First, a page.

8. “Is it worth the time?” is the question we should all ask. A conversation we often have w/ the Shakespeare folks at the Folger Shakespeare Library is, “What does building a model of the Glob or creating a Julius Caesar newspaper, etc. have to do w/ Shakespeare’s language.” I am a “less is more” teacher. That is, I give as few assignments as possible, and the assignments I do give must have a big picture focus. In speech this means only assignments that will aide students in communication, primarily through giving speeches. In English it means only focusing on reading and writing and talking about reading and writing. We simply don’t have time to waste.

    1. So true, Glenda. No time for the arts and craft days of yesteryear and it’s not about taking out all the FUN. What was the learning? How to build the Globe? Really? Time is precious. Thanks for responding!

  9. […] Days Resources and #G2Great Chat here . . […]

Leave a Reply

Fill in your details below or click an icon to log in:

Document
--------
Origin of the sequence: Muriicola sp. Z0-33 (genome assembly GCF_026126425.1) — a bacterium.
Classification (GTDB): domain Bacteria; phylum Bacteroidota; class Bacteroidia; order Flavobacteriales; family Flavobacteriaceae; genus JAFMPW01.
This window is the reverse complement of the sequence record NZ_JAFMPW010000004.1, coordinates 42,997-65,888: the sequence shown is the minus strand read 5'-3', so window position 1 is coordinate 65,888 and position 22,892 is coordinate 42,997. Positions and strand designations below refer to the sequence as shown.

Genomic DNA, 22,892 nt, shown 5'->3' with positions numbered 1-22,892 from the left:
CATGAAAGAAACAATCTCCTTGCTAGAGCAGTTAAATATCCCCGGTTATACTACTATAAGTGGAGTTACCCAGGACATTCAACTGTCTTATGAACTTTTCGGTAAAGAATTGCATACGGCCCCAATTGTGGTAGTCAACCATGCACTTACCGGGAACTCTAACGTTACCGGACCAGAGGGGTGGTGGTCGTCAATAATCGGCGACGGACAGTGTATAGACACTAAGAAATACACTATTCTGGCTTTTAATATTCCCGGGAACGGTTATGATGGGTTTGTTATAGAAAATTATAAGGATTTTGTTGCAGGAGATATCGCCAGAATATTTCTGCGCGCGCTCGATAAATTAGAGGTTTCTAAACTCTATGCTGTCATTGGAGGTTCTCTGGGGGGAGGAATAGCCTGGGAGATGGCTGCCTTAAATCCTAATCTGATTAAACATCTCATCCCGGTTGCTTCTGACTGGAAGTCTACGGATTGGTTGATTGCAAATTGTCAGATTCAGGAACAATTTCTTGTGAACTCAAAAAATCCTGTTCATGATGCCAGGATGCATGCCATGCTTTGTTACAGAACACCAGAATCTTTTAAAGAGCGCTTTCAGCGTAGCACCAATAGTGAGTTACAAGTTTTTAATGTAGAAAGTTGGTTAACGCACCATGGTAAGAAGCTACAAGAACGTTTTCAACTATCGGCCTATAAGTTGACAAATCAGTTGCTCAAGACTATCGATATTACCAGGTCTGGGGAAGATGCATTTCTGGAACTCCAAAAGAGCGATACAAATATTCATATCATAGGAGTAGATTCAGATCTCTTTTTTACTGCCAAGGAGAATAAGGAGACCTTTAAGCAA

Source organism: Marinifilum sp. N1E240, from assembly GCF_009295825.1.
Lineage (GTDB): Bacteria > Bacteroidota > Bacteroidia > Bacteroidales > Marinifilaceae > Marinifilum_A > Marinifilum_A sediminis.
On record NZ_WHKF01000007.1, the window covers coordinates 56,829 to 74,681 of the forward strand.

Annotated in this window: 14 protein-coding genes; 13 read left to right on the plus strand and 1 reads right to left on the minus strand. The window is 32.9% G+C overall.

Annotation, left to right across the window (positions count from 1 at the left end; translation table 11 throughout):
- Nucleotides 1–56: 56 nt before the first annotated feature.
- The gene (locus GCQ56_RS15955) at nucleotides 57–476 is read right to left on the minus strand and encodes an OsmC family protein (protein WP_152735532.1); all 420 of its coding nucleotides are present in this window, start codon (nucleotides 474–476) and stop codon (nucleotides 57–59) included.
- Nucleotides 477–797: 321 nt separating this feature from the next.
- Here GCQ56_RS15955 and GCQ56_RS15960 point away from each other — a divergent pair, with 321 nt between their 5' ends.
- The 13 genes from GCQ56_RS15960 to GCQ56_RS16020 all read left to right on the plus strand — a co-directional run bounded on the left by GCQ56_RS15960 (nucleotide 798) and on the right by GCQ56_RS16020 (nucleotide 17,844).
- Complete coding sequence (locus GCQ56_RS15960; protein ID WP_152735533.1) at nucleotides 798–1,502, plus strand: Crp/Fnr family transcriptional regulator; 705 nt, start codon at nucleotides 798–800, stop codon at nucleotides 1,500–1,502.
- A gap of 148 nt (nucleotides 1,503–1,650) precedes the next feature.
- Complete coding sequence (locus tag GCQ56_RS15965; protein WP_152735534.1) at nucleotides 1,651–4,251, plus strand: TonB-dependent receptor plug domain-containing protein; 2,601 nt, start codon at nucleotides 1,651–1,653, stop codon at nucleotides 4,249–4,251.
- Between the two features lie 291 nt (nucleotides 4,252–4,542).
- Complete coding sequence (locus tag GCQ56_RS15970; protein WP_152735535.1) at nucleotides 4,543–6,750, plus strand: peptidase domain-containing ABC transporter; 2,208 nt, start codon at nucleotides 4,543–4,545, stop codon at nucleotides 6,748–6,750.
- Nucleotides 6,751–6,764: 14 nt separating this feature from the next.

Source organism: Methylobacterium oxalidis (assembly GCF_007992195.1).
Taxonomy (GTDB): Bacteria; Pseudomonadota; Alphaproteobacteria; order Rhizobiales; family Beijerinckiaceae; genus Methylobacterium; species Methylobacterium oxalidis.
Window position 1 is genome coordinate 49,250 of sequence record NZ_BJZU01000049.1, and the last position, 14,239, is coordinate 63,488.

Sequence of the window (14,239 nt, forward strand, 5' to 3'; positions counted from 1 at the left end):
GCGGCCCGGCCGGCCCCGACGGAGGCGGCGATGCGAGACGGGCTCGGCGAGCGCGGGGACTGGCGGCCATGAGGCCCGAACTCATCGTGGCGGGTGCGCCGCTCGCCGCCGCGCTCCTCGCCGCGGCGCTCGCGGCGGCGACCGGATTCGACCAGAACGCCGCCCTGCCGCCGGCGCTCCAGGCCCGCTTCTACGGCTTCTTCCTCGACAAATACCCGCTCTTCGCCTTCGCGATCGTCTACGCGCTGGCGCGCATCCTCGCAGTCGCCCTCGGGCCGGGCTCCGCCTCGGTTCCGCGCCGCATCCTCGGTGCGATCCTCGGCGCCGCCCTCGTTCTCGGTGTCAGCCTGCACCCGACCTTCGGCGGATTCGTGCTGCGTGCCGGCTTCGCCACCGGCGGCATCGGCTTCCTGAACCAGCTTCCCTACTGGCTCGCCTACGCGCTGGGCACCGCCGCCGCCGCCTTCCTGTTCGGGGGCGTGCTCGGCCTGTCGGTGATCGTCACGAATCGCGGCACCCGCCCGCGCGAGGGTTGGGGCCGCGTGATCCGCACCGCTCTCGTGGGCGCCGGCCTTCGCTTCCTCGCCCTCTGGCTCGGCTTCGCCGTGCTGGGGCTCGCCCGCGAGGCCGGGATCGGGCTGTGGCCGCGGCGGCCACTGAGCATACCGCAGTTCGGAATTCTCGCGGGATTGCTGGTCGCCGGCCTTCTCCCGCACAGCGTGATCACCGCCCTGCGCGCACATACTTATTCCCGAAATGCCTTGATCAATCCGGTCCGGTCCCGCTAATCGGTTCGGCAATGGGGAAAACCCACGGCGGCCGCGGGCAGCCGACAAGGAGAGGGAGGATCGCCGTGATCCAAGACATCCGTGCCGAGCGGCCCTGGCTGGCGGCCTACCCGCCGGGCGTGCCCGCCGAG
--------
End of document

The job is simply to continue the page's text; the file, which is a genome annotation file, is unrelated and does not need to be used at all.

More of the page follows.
WordPress.com Logo

You are commenting using your WordPress.com account. Log Out /  Change )

Twitter picture

You are commenting using your Twitter account. Log Out /  Change )

Facebook photo

You are commenting using your Facebook account. Log Out /  Change )

Connecting to %s

My Zorro Circle

it is what it is

Steph Scrap Quilts

"Our lives are connected by a thousand invisible threads..."


A meeting place for a world of reflective writers.

Tim's Teaching Thoughts

Ideas and Reflections on Teaching

Hands Down, Speak Out

Listening and Talking Across Literacy and Math

Teachers | Books | Readers

Literacy Leaders Connecting Students and Books

Dr. Carla Michelle Brown * Speaker * author * Educator

We have the perfect words. Write when you need them. www.carlambrown.com

Curriculum Coffee

A Written Shot of Espresso

Mrs. Palmer Ponders

Noticing and celebrating life's moments of any size.


Seeking Ways to Grow Proficient, Motivated, Lifelong Readers & Writers

Doing The Work That Matters

a journey of growing readers & writers


adventures in multiple tenses

The Blue Heron (Then Sings My Soul)

The oft bemused (or quite simply amused) musings of Krista Marx -- a self-professed HOPE pursuing Pollyanna

Middle English

Life as an English teacher leader

steps in the literacy journey

Walking the Path to Literacy Together


Smile! You’re at the best WordPress.com site ever

Resource - Full

Sharing Ideas, Strategies and Tools

%d bloggers like this: